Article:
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Julian Assange Has Been Arbitrarily Detained, U.N. Panel Finds

Julian Assange — the founder of WikiLeaks who sought refuge in the Ecuadorean Embassy in London in 2012 to avoid extradition to Sweden — has been arbitrarily detained in violation of international law, a United Nations human rights panel has concluded.

The panel, the Working Group on Arbitrary Detention, will announce its decision on Friday morning in Geneva, according to officials there. Its findings are a symbolic victory for Mr. Assange, but they are not legally binding and may have limited, if any, practical significance.

Swedish prosecutors want to question Mr. Assange, an Australian citizen, over a rape accusation. Mr. Assange and his team of lawyers say that criminal inquiry is a pretext for prosecution, and that Mr. Assange is essentially a political prisoner, targeted by the United States and its allies because of WikiLeaks' role in publishing more than 250,000 leaked State Department diplomatic cables — a deep embarrassment for the Obama administration — starting in 2010.

In a statement that WikiLeaks posted to Twitter on Thursday morning, Mr. Assange promised to leave the embassy at noon on Friday if the United Nations panel ruled against him. "However, should I prevail and the state parties be found to have acted unlawfully, I expect the immediate return of my passport and the termination of further attempts to arrest me," the statement said.

The announcement created a stir on social media, but by Thursday afternoon the panel's conclusions — which were presented several weeks ago to the British and Swedish governments, but will be formally announced on Friday — became clear.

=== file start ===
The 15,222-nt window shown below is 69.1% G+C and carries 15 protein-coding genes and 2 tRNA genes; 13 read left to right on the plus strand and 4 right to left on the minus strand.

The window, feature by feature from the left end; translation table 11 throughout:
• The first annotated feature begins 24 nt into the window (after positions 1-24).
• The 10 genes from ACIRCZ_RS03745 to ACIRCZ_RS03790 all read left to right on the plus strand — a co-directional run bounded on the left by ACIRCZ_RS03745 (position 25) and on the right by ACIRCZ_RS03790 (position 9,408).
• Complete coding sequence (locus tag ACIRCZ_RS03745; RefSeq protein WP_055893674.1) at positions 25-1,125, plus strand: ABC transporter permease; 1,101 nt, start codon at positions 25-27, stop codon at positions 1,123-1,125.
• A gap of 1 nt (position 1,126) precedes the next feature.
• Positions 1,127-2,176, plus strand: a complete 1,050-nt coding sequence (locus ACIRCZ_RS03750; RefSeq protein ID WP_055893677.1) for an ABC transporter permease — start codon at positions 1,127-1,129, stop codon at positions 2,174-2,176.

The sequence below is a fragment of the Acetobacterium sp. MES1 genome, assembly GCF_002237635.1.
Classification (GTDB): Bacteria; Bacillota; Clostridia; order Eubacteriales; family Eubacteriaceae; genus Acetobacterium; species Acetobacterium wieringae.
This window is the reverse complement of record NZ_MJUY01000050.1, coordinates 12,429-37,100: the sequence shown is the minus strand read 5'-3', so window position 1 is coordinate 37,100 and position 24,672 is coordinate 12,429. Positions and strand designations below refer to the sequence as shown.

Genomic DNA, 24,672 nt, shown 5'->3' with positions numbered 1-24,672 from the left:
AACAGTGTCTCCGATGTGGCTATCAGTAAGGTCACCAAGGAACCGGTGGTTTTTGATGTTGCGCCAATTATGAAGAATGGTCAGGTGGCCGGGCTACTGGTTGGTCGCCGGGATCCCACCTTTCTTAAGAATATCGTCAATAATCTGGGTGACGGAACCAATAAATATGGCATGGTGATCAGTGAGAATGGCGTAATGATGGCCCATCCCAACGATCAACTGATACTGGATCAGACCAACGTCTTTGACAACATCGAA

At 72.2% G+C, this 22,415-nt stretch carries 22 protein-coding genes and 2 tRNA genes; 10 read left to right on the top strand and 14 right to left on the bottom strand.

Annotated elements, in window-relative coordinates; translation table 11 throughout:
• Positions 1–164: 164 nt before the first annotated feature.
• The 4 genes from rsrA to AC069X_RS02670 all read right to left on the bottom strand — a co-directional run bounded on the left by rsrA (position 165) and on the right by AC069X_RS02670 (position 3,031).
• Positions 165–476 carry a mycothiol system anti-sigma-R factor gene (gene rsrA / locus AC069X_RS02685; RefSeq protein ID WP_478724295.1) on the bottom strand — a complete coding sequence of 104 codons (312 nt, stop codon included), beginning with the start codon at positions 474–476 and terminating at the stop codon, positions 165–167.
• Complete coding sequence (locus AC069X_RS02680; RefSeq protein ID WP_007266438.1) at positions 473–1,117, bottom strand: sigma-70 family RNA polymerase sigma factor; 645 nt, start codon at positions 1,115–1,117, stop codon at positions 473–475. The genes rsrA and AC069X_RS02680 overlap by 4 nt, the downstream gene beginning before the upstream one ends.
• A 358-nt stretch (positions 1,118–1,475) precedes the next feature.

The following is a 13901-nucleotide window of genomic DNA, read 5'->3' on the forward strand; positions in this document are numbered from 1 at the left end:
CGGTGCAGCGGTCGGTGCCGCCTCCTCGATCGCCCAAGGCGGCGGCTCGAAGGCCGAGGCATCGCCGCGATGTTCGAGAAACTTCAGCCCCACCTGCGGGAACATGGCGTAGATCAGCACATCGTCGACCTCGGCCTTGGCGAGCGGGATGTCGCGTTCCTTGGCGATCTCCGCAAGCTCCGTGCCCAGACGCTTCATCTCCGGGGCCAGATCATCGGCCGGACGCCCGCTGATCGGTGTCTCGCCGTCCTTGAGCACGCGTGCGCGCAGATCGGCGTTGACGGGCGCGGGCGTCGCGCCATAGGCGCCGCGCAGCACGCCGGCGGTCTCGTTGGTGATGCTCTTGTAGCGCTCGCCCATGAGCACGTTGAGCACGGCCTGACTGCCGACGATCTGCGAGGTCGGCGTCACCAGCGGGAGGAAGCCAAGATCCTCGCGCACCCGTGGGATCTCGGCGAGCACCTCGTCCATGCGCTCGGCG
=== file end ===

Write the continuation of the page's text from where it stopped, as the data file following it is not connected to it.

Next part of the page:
"The United Nations deemed that Mr. Assange is arbitrarily detained in contravention of international commitments," Anna Ekberg, a spokeswoman for the Swedish Ministry for Foreign Affairs, said in a statement. "We note that the Working Group's view differs from that of the Swedish authorities."

Ms. Ekberg added that the matter was in the hands of Swedish prosecutors and referred questions to the country's Ministry of Justice. Later, the office of the country's director of public prosecutions, Marianne Ny, said that the United Nations panel's decision would not change her office's stance, or its request for Mr. Assange's extradition.

The London police ceased 24-hour surveillance of the Ecuadorean Embassy in October, citing the cost of the operation, but its position also has not changed.

"Should he leave the embassy the M.P.S. will make every effort to arrest him," the Metropolitan Police Service, also known as Scotland Yard, said on Thursday.

The British government said in a separate statement on Thursday: "We have been consistently clear that Mr. Assange has never been arbitrarily detained by the U.K. but is, in fact, voluntarily avoiding lawful arrest by choosing to remain in the Ecuadorean Embassy. An allegation of rape is still outstanding and a European arrest warrant in place, so the U.K. continues to have a legal obligation to extradite Mr. Assange to Sweden."

The Working Group on Arbitrary Detention — established in 1991, and now under the auspices of the Office of the United Nations High Commissioner for Human Rights, based in Geneva — is the only nontreaty-based United Nations body that directly accepts petitions from individuals.